India's U-turn on turn
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Of the 210 overs that the Australian batsmen faced during their first week on tour in Chennai, 136 were bowled by spinners. In their second innings against India A at the Guru Nanak College ground, only seven out of the 55 overs involved a fast bowler.
The visitors lost 20 of their 23 wickets to the turn and bounce against a bunch of fringe spinners. Along the way, they handed five-wicket hauls to an unheralded off-spinner from Jammu and Kashmir and an aging left-arm spinner well past his prime.
What's more, the younger Australians hardly looked comfortable against the likes of Parvez Rassol, Rakesh Dhurv and Jalaj Saxena.
The verdict was unanimous.
Even Dhurv couldn't help but join in the mind games claiming that this particular bunch from Down Under 'don't play spinners well'.
Australian captain Michael Clarke, who didn't play in the warm-up fixtures, though wasn't buying into the doomsayers' proclamations.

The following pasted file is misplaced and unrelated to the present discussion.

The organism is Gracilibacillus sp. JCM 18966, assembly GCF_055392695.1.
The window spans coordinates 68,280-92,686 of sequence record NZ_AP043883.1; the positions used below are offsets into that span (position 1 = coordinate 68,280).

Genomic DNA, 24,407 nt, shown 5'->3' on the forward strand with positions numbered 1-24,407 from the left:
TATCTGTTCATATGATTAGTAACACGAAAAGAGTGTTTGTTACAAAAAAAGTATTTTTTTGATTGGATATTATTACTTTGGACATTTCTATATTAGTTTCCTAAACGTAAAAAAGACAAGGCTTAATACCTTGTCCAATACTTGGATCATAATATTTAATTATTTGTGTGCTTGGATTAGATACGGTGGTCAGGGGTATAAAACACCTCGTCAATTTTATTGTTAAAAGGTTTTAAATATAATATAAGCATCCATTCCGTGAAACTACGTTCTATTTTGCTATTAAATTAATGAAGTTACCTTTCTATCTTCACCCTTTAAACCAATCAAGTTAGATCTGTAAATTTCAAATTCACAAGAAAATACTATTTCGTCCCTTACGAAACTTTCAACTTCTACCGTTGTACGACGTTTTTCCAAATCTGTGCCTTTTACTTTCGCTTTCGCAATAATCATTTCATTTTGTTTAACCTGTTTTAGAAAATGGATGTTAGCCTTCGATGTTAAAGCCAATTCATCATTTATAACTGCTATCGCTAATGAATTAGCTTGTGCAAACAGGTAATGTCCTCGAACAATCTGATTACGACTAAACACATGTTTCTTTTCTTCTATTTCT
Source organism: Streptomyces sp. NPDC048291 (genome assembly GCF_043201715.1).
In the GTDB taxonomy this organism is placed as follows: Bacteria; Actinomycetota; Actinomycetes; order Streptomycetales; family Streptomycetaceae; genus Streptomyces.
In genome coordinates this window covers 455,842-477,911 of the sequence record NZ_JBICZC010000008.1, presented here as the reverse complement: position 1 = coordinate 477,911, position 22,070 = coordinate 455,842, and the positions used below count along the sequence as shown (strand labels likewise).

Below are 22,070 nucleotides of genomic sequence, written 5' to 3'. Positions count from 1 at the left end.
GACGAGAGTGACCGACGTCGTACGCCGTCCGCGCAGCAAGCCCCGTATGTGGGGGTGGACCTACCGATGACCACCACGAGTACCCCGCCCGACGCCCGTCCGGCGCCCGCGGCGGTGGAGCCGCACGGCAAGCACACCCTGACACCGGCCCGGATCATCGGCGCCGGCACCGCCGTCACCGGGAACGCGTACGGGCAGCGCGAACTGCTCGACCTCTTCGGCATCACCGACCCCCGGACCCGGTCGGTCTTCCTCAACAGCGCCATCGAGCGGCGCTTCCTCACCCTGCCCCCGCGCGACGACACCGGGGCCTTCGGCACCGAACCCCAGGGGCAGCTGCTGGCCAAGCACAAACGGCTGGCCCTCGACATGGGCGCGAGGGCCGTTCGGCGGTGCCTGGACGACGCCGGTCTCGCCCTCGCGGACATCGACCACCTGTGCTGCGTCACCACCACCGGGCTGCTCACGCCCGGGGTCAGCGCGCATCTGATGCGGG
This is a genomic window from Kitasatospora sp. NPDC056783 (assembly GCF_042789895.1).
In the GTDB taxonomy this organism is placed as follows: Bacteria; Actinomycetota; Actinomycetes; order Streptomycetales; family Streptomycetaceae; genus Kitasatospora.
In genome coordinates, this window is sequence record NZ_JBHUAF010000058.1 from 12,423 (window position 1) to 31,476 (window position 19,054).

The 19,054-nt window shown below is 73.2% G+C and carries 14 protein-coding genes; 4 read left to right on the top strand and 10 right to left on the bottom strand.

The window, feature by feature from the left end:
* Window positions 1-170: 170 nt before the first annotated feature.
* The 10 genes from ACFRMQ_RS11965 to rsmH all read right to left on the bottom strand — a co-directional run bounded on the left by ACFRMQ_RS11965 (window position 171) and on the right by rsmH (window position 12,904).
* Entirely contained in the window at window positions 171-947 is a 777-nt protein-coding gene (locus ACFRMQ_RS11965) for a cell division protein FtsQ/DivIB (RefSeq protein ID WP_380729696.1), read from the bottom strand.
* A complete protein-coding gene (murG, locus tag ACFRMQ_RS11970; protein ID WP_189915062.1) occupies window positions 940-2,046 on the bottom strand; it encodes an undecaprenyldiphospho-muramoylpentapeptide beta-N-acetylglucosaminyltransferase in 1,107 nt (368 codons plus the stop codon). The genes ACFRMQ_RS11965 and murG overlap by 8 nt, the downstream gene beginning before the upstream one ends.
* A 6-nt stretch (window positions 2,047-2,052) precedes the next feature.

"You have to get out to somebody. The spinners bowled most of the overs so they got a lot of wickets," he said on Tuesday, not prepared to read much into his batsmen's travails.
Interestingly, while the Australians have been bombarded with spinners, the powers that be in Indian cricket had employed a diametrically contrasting strategy when the English came touring. To the extent that even mentioning spin anywhere close to Alastair Cook & Co in the build-up to the four-Test series was disallowed.
Denying them opportunities to acclimatize against the turning ball came a cropper though as England hardly looked in distress against Ravichandran Ashwin and Pragyan Ojha after a bad start in Ahmedabad.
So has that strategy been shelved then with the Aussies in town? Or is it a case of India A captain Gautam Gambhir and the men in-charge not being on the same page?